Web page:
Taking action to neutralize the threat may be more problematical because critical decisions must be made quickly under a high stress level. It’s one thing for a rent-a-cop from a local security service to drive a golf cart around the parking lot and quite another to decide in a split second whether to shoot an active shooter. If you miss, which is quite likely unless you are an expert and have had extensive training and/or experience in such scenarios, are you likely to add to the body count by hitting a bystander. You should develop policies and procedures as stated above and train on them.

Before deciding on whether you are going to have firearms on the premises, you must determine what the federal, state, and local laws say about whether you can do so and under what conditions.

A comprehensive discussion of those laws (and court decisions) is beyond the scope of this blog post, but you should determine the following:

·         What are the laws concerning open carry of firearms?

·         What are the laws concerning concealed carry of firearms?

·         What are the laws specifying where handguns are prohibited?

·         What are the laws regarding shooting in self-defense, defense of others, and/or defense of property?

·         What liability does a shooter in self-defense, defense of another, or of property face?

·         What liability does an entity face when a workforce member shoots another?

What are the HIPAA implications of an attack other than its effect, if any, on your protected health information (“PHI”), such as by damaging your server? First, if you don’t have to disclose PHI to report the crime, HIPAA does not apply. If you somehow need to disclose PHI, HIPAA permits a covered entity, consistent with applicable laws and ethical standards, to use or disclose PHI if the covered entity believes, in good faith, that the use or disclosure is necessary in order to prevent or lessen a serious and imminent threat to the health or safety of a person or of the public and the disclosure is to a person or persons reasonably able to prevent or lessen the threat, including the target of the threat. HIPAA also has a provision to report crime on the premises, which would, again, be needed only if you must disclose PHI to make an effective report.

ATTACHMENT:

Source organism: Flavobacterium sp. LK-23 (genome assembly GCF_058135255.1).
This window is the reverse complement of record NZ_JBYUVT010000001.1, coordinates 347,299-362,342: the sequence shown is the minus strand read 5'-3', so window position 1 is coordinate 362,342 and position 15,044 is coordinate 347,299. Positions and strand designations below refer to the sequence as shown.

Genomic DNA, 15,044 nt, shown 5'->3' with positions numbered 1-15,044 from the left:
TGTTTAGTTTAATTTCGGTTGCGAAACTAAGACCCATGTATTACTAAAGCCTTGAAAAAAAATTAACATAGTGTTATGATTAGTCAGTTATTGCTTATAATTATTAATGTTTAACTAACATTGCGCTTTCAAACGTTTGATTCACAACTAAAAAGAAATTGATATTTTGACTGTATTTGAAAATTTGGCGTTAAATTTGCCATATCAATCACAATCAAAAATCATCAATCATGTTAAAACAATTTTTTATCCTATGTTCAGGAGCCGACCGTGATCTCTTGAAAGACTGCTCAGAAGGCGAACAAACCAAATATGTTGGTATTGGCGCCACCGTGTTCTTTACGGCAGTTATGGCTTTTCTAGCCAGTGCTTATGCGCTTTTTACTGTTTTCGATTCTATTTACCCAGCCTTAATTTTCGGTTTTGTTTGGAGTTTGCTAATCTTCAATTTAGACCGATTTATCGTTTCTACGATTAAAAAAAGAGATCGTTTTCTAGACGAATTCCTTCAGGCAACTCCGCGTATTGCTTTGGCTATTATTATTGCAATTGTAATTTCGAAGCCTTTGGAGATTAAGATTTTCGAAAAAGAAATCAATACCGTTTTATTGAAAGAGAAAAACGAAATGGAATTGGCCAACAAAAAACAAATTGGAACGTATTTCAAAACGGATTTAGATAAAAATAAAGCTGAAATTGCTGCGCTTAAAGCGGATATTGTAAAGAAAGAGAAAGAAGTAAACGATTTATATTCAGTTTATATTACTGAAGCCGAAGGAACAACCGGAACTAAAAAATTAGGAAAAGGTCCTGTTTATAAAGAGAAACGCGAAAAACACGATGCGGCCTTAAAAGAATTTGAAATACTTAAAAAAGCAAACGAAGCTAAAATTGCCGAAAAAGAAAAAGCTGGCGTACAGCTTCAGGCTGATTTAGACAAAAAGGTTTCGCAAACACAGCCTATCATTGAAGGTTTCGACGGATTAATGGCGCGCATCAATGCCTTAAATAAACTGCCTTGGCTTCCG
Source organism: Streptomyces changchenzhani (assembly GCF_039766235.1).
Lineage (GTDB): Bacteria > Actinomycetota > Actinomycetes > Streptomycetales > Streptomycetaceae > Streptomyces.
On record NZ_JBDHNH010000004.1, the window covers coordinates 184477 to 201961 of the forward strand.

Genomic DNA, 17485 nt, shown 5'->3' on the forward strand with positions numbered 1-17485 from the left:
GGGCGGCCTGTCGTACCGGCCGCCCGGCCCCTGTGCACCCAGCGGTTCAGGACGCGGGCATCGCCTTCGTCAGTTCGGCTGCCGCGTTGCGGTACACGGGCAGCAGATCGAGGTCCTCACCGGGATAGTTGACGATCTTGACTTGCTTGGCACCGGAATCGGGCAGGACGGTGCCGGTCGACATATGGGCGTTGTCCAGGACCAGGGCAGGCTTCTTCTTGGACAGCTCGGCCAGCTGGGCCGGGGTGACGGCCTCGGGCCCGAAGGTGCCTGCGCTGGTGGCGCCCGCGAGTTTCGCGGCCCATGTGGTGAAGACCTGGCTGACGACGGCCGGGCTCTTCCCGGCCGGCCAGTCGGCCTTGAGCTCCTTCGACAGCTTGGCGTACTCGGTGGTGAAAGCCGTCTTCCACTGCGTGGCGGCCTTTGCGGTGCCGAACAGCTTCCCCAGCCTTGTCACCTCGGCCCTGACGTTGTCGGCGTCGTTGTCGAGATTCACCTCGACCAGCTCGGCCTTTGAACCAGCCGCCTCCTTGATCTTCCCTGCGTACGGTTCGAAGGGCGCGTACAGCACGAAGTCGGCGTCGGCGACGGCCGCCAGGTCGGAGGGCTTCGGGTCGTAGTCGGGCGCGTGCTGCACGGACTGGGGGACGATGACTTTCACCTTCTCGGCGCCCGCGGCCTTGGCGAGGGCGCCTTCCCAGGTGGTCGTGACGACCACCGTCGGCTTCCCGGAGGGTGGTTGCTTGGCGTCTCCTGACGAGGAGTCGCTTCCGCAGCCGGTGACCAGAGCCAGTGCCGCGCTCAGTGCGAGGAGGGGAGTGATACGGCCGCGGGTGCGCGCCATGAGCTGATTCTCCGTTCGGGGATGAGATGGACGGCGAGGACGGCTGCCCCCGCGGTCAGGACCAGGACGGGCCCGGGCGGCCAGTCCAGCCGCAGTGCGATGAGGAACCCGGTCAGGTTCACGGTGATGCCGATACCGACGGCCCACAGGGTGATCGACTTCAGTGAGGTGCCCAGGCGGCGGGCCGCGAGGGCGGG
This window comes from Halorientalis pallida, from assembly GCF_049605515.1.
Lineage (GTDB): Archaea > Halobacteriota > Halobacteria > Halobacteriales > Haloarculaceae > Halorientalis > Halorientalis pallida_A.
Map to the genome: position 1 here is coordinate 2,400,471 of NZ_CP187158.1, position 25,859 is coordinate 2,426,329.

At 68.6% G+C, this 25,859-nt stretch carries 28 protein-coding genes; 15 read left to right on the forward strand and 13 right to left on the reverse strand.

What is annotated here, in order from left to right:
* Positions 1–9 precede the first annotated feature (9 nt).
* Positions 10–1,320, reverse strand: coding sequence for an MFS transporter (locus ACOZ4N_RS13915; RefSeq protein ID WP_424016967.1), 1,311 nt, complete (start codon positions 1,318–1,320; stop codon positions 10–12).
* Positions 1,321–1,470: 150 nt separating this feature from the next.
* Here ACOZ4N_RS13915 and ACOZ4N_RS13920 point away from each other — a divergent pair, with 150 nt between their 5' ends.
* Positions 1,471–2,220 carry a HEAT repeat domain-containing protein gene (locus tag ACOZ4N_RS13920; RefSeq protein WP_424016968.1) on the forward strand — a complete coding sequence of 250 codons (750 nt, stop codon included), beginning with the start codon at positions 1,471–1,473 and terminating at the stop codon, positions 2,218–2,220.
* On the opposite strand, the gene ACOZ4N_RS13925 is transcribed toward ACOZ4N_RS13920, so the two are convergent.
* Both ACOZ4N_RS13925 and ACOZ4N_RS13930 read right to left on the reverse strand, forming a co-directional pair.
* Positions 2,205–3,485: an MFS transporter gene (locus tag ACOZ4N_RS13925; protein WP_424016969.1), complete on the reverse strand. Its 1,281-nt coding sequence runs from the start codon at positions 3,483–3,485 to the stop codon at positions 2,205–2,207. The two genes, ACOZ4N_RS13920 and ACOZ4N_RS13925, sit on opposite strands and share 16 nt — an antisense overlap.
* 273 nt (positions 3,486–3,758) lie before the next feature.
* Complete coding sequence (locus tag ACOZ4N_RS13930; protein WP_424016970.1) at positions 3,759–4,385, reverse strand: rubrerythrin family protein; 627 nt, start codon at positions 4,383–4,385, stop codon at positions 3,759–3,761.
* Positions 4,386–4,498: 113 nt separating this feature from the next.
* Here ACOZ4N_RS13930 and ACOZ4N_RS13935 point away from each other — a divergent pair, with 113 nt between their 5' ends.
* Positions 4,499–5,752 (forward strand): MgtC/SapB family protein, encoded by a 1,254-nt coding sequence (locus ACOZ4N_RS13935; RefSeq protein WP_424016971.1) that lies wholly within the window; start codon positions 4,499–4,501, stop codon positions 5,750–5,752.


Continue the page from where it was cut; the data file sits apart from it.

A covered entity that uses or discloses PHI to prevent or lessen a serious and imminent threat is presumed to have acted in good faith with regard to its belief justifying use or disclosure under this subsection if the belief is based upon the covered entity’s actual knowledge or in reliance on a credible representation by a person with apparent knowledge or authority. Thus, a covered entity has little, if any, potential liability for making such a disclosure but could face significant liability for failure to make such a disclosure and serious harm results. With this presumption of good faith, it is unlikely that a covered entity will face any liability for a disclosure to law enforcement in these circumstances. So don’t worry about HIPAA if an individual or group attacks your facility threatening or actually committing violence. See 45 C.F.R. § 164.51.

The final part of risk analysis is to test and revise your security measures once they are in place. Testing may be hard to do because you certainly don’t want to upset your patients or clients or risk their condition by moving them. But some testing will go a long way to help your security succeed in a threat situation.

Deciding on what security is needed for a health care provider is far from easy. And poor security can have fatal results unlike a breach of PHI. But if you do a thorough risk analysis and select reasonable and appropriate security measures that will deter assaults and protect your facility and those present if an assault occurs with consideration given to the legal environment, you will have done what you can. I believe that it is impossible to stop all terrorist attacks, just as it is impossible to stop all crime. But you can deter some attacks and stop or minimize the damage if, God forbid, one occurs.

This blog post is somewhat off topic although HIPAA was discussed as far as it allows for reporting an attack to law enforcement. Please let me know if it was helpful and whether you are interested in other health law issues (although I refuse to get knowledgeable about OSHA!).

Also, I have drafted a sample Bomb Threat Policy, which is now available for you in our Premium Member section. If you have trouble logging in to the Premium Member section, please email Alice McCart at, and she will have our order department contact you to help you.

Further, this time more in the spirit of the season, I have had posted in our Premium Member section a little Christmas gift for you to enjoy: one of my short stories, “The 51st Way to Leave Your Lover,” which is also available on Kindle.